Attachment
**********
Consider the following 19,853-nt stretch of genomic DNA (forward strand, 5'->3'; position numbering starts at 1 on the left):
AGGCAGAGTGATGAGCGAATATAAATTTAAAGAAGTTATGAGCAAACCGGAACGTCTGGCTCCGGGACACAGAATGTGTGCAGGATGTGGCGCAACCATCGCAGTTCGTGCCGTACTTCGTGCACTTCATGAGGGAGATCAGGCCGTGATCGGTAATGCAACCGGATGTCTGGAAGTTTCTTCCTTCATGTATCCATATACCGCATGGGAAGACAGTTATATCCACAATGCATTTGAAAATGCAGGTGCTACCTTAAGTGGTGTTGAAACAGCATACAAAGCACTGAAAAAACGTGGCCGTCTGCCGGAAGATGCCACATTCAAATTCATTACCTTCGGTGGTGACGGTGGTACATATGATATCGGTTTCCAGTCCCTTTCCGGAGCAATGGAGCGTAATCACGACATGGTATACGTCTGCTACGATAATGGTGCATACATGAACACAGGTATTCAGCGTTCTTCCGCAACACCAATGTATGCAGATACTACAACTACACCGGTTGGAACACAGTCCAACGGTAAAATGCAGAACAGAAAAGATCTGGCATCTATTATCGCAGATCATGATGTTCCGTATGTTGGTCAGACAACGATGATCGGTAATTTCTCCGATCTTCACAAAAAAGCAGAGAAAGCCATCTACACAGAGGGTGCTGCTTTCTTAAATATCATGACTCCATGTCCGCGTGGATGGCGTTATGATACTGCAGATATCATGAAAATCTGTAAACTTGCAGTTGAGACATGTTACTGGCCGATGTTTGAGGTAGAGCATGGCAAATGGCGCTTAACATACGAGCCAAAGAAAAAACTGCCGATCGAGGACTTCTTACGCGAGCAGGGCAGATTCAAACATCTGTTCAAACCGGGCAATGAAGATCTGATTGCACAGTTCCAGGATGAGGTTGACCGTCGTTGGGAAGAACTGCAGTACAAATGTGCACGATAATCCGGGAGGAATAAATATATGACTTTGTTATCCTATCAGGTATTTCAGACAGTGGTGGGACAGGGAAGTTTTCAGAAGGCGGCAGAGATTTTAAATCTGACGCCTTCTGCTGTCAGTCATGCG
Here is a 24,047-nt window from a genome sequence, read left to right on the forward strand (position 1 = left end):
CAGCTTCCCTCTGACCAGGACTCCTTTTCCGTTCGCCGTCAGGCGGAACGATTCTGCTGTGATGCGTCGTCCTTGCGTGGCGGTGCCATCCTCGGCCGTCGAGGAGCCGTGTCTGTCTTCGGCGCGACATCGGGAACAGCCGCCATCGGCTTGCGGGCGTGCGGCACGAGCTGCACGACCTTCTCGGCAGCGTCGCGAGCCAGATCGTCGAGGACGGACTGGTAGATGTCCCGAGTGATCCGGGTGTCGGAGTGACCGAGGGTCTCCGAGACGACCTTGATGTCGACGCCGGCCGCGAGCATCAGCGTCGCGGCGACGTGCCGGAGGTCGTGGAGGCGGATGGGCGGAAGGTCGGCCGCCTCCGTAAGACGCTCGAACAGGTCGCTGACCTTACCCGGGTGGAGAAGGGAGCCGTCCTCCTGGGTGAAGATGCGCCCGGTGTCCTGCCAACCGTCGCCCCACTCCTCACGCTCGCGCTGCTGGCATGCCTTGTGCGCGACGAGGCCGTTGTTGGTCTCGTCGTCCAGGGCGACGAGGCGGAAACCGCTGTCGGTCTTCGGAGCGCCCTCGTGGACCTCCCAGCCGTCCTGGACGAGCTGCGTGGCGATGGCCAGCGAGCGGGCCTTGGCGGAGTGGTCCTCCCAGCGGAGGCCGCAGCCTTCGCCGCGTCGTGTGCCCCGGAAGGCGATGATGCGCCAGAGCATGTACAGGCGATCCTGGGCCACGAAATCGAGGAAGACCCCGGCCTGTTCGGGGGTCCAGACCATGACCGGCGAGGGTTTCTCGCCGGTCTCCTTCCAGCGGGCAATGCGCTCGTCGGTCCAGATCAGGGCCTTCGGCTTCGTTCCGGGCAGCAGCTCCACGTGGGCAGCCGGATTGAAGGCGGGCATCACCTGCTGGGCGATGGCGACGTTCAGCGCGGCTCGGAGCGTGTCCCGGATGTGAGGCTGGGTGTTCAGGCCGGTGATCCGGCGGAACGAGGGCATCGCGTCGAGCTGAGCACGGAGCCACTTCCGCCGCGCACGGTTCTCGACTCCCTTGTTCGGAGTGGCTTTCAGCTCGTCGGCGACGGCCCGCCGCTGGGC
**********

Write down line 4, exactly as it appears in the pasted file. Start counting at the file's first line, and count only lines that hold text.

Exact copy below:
CAGCTTCCCTCTGACCAGGACTCCTTTTCCGTTCGCCGTCAGGCGGAACGATTCTGCTGTGATGCGTCGTCCTTGCGTGGCGGTGCCATCCTCGGCCGTCGAGGAGCCGTGTCTGTCTTCGGCGCGACATCGGGAACAGCCGCCATCGGCTTGCGGGCGTGCGGCACGAGCTGCACGACCTTCTCGGCAGCGTCGCGAGCCAGATCGTCGAGGACGGACTGGTAGATGTCCCGAGTGATCCGGGTGTCGGAGTGACCGAGGGTCTCCGAGACGACCTTGATGTCGACGCCGGCCGCGAGCATCAGCGTCGCGGCGACGTGCCGGAGGTCGTGGAGGCGGATGGGCGGAAGGTCGGCCGCCTCCGTAAGACGCTCGAACAGGTCGCTGACCTTACCCGGGTGGAGAAGGGAGCCGTCCTCCTGGGTGAAGATGCGCCCGGTGTCCTGCCAACCGTCGCCCCACTCCTCACGCTCGCGCTGCTGGCATGCCTTGTGCGCGACGAGGCCGTTGTTGGTCTCGTCGTCCAGGGCGACGAGGCGGAAACCGCTGTCGGTCTTCGGAGCGCCCTCGTGGACCTCCCAGCCGTCCTGGACGAGCTGCGTGGCGATGGCCAGCGAGCGGGCCTTGGCGGAGTGGTCCTCCCAGCGGAGGCCGCAGCCTTCGCCGCGTCGTGTGCCCCGGAAGGCGATGATGCGCCAGAGCATGTACAGGCGATCCTGGGCCACGAAATCGAGGAAGACCCCGGCCTGTTCGGGGGTCCAGACCATGACCGGCGAGGGTTTCTCGCCGGTCTCCTTCCAGCGGGCAATGCGCTCGTCGGTCCAGATCAGGGCCTTCGGCTTCGTTCCGGGCAGCAGCTCCACGTGGGCAGCCGGATTGAAGGCGGGCATCACCTGCTGGGCGATGGCGACGTTCAGCGCGGCTCGGAGCGTGTCCCGGATGTGAGGCTGGGTGTTCAGGCCGGTGATCCGGCGGAACGAGGGCATCGCGTCGAGCTGAGCACGGAGCCACTTCCGCCGCGCACGGTTCTCGACTCCCTTGTTCGGAGTGGCTTTCAGCTCGTCGGCGACGGCCCGCCGCTGGGC